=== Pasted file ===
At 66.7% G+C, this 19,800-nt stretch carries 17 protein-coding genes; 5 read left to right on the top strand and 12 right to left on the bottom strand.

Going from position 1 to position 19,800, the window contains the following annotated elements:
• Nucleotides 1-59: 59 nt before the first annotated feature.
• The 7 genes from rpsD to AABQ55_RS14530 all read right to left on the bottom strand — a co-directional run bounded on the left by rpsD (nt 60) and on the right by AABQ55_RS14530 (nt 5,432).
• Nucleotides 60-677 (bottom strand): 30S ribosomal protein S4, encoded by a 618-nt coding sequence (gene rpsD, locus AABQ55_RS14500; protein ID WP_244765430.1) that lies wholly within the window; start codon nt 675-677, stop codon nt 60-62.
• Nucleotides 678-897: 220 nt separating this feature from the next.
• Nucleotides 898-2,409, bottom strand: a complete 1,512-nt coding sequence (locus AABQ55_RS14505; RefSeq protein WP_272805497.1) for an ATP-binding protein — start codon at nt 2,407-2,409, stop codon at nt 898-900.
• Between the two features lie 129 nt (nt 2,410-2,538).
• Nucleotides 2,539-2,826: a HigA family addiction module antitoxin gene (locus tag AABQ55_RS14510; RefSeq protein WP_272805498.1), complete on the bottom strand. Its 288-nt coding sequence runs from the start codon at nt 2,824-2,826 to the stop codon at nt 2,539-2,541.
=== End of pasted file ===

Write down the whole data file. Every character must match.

At 66.7% G+C, this 19,800-nt stretch carries 17 protein-coding genes; 5 read left to right on the top strand and 12 right to left on the bottom strand.

Going from position 1 to position 19,800, the window contains the following annotated elements:
• Nucleotides 1-59: 59 nt before the first annotated feature.
• The 7 genes from rpsD to AABQ55_RS14530 all read right to left on the bottom strand — a co-directional run bounded on the left by rpsD (nt 60) and on the right by AABQ55_RS14530 (nt 5,432).
• Nucleotides 60-677 (bottom strand): 30S ribosomal protein S4, encoded by a 618-nt coding sequence (gene rpsD, locus AABQ55_RS14500; protein ID WP_244765430.1) that lies wholly within the window; start codon nt 675-677, stop codon nt 60-62.
• Nucleotides 678-897: 220 nt separating this feature from the next.
• Nucleotides 898-2,409, bottom strand: a complete 1,512-nt coding sequence (locus AABQ55_RS14505; RefSeq protein WP_272805497.1) for an ATP-binding protein — start codon at nt 2,407-2,409, stop codon at nt 898-900.
• Between the two features lie 129 nt (nt 2,410-2,538).
• Nucleotides 2,539-2,826: a HigA family addiction module antitoxin gene (locus tag AABQ55_RS14510; RefSeq protein WP_272805498.1), complete on the bottom strand. Its 288-nt coding sequence runs from the start codon at nt 2,824-2,826 to the stop codon at nt 2,539-2,541.